The president and the hunger strike
The New York Times said the following in an editorial:
President Barack Obama said a lot of important things Tuesday about the prison in Guantanamo Bay, Cuba. It is a blight on the nation’s reputation. It mocks U.S. standards of justice by keeping people imprisoned without charges. It has actually hindered the prosecution and imprisonment of dangerous terrorists.
Even if Guantanamo seemed justified to some people in the immediate aftermath of the attacks on Sept. 11, 2001, those justifications are wearing thin. It is unsustainable and should be closed.
We were pleased that Obama pledged to make good, finally, on his promise to do just that. But that reaction was tempered by the fact that he has failed to do so for five years and that he has not taken steps within his executive power to transfer prisoners long ago cleared for release. Obama’s plans to try to talk Congress into removing obstacles to closing the prison do not reflect the urgency of the crisis facing him now.
As of Tuesday morning, Charlie Savage reported in The Times, 100 of the 166 inmates at Guantanamo are participating in a hunger strike against their conditions and indefinite detention. Twenty-one have been “approved” for force-feeding, which involves the insertion of a tube through their nostrils and down their throats.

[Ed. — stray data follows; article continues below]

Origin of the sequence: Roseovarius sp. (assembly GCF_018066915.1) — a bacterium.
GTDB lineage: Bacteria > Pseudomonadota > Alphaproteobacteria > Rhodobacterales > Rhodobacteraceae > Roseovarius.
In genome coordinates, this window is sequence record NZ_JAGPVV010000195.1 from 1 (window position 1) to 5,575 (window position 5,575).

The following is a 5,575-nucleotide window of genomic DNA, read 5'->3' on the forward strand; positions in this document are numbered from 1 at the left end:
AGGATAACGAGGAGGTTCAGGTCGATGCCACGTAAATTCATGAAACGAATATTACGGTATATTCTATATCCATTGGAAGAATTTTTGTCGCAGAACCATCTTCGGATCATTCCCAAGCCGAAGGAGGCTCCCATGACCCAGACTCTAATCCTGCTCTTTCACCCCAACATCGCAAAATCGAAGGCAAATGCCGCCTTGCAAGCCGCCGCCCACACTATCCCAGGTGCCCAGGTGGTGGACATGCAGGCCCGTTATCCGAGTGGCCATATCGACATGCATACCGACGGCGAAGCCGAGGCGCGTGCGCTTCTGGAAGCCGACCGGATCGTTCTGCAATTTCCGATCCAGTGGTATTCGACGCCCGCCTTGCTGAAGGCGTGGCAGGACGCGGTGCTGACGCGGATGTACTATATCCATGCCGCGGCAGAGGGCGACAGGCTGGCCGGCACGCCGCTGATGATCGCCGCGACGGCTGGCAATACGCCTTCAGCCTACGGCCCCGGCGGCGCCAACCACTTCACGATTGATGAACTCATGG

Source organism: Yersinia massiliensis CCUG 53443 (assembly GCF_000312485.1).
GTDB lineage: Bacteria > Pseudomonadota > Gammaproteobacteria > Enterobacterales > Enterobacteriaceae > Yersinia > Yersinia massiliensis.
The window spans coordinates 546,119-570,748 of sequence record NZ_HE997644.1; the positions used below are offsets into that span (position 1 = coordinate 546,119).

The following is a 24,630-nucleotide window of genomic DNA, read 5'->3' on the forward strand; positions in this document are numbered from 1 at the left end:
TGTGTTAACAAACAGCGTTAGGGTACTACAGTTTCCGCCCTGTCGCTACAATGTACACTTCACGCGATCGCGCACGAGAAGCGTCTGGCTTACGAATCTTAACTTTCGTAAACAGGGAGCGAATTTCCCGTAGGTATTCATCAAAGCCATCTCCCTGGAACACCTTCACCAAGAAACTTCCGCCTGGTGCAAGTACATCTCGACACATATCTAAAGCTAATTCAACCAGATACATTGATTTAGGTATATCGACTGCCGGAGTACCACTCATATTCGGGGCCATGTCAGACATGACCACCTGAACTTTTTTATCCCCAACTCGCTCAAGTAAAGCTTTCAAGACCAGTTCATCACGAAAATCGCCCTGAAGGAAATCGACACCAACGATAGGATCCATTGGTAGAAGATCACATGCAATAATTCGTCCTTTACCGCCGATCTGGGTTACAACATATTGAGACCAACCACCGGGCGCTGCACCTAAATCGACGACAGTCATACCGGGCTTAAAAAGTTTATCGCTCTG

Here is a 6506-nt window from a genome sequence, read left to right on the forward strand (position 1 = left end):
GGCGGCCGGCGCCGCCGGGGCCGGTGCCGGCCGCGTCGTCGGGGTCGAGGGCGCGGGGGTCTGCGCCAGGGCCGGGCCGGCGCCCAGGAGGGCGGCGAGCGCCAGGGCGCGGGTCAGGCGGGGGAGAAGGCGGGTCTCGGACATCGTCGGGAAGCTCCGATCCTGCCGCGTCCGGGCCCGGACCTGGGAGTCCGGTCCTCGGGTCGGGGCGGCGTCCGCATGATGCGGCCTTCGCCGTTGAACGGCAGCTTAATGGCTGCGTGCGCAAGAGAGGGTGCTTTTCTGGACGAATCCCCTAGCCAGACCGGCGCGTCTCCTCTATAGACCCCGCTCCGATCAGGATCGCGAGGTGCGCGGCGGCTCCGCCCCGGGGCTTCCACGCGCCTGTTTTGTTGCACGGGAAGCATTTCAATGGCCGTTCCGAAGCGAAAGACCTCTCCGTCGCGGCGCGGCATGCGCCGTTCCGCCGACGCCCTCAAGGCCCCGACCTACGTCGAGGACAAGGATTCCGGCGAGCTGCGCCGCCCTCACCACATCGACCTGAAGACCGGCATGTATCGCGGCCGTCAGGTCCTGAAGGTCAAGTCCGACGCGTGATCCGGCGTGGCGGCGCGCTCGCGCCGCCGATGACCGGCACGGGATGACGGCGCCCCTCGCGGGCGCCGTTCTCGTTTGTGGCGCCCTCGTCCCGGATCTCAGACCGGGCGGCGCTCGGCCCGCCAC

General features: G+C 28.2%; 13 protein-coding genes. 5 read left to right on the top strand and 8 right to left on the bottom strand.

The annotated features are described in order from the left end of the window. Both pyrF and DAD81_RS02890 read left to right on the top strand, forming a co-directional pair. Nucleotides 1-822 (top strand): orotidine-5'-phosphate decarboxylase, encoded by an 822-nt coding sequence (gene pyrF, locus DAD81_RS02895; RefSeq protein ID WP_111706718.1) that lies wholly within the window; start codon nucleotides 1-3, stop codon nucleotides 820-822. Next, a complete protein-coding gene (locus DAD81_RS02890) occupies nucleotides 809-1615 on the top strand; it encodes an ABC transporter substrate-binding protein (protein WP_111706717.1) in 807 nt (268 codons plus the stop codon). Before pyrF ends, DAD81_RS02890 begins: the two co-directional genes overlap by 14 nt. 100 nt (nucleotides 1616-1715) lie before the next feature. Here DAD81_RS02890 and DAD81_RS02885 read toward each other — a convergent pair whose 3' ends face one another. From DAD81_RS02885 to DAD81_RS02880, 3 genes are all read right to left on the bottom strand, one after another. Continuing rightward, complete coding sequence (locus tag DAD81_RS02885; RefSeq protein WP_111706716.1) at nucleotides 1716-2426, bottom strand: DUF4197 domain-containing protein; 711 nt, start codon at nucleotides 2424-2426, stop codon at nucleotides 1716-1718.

Obama defended the practice.
“I don’t want these individuals to die,” he said.
Most people don’t. But a recently published bipartisan report on detainee treatment by the Constitution Project said “forced feeding of detainees is a form of abuse and must end.”
The World Medical Association has long considered forced feeding a violation of a physicians’ ethics when it is done against a competent person’s express wishes, a point that was reinforced April 25 by Dr. Jeremy Lazarus, president of the American Medical Association, in a letter to Defense Secretary Chuck Hagel.
There is no indication that the inmates being force-fed were unconscious or incapable of making decisions. And virtually all inmates at Guantanamo have never been charged with any crime and never will be. Nearly 90 have been cleared for release, and another large group can never be tried because they were tortured or there is no evidence they were involved in a particular attack. Only six are facing active charges before a military tribunal.
Obama was asked about the hunger strike at a White House news conference.
“I think it is critical,” he said, “for us to understand that Guantanamo is not necessary to keep America safe. It is expensive. It is inefficient. It hurts us in terms of our international standing. It lessens cooperation with our allies on counterterrorism efforts. It is a recruitment tool for extremists.”
Obama said permanent detention without trial “is contrary to who we are. It is contrary to our interests.”